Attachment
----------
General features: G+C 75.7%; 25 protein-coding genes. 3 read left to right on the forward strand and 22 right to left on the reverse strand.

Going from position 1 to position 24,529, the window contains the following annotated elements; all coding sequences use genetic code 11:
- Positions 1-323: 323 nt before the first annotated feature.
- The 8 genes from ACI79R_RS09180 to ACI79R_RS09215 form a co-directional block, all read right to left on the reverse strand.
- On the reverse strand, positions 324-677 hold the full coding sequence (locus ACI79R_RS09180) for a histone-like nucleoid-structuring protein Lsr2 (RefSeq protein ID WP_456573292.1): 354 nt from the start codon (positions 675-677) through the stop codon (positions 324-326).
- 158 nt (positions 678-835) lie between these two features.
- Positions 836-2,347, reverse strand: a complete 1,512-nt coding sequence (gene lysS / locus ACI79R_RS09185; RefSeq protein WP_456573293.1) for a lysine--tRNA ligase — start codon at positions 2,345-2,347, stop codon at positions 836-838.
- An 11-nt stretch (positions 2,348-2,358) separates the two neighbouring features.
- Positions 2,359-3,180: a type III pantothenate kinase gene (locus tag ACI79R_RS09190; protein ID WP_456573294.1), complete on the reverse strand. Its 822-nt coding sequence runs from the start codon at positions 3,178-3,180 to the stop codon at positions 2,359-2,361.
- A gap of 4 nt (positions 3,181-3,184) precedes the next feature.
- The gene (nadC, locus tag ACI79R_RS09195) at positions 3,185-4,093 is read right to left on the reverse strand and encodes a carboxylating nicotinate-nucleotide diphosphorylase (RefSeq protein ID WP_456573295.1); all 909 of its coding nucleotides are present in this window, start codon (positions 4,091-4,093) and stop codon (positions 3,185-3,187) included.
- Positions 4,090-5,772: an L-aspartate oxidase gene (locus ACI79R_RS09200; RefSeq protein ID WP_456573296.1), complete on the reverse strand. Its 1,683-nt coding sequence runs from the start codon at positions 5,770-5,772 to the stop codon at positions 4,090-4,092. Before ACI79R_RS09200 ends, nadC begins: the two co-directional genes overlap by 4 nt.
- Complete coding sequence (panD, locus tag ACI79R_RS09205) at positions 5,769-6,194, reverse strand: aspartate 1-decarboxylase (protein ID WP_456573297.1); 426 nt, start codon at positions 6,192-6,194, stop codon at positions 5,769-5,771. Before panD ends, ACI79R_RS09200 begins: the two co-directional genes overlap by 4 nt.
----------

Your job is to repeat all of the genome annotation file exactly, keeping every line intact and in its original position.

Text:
General features: G+C 75.7%; 25 protein-coding genes. 3 read left to right on the forward strand and 22 right to left on the reverse strand.

Going from position 1 to position 24,529, the window contains the following annotated elements; all coding sequences use genetic code 11:
- Positions 1-323: 323 nt before the first annotated feature.
- The 8 genes from ACI79R_RS09180 to ACI79R_RS09215 form a co-directional block, all read right to left on the reverse strand.
- On the reverse strand, positions 324-677 hold the full coding sequence (locus ACI79R_RS09180) for a histone-like nucleoid-structuring protein Lsr2 (RefSeq protein ID WP_456573292.1): 354 nt from the start codon (positions 675-677) through the stop codon (positions 324-326).
- 158 nt (positions 678-835) lie between these two features.
- Positions 836-2,347, reverse strand: a complete 1,512-nt coding sequence (gene lysS / locus ACI79R_RS09185; RefSeq protein WP_456573293.1) for a lysine--tRNA ligase — start codon at positions 2,345-2,347, stop codon at positions 836-838.
- An 11-nt stretch (positions 2,348-2,358) separates the two neighbouring features.
- Positions 2,359-3,180: a type III pantothenate kinase gene (locus tag ACI79R_RS09190; protein ID WP_456573294.1), complete on the reverse strand. Its 822-nt coding sequence runs from the start codon at positions 3,178-3,180 to the stop codon at positions 2,359-2,361.
- A gap of 4 nt (positions 3,181-3,184) precedes the next feature.
- The gene (nadC, locus tag ACI79R_RS09195) at positions 3,185-4,093 is read right to left on the reverse strand and encodes a carboxylating nicotinate-nucleotide diphosphorylase (RefSeq protein ID WP_456573295.1); all 909 of its coding nucleotides are present in this window, start codon (positions 4,091-4,093) and stop codon (positions 3,185-3,187) included.
- Positions 4,090-5,772: an L-aspartate oxidase gene (locus ACI79R_RS09200; RefSeq protein ID WP_456573296.1), complete on the reverse strand. Its 1,683-nt coding sequence runs from the start codon at positions 5,770-5,772 to the stop codon at positions 4,090-4,092. Before ACI79R_RS09200 ends, nadC begins: the two co-directional genes overlap by 4 nt.
- Complete coding sequence (panD, locus tag ACI79R_RS09205) at positions 5,769-6,194, reverse strand: aspartate 1-decarboxylase (protein ID WP_456573297.1); 426 nt, start codon at positions 6,192-6,194, stop codon at positions 5,769-5,771. Before panD ends, ACI79R_RS09200 begins: the two co-directional genes overlap by 4 nt.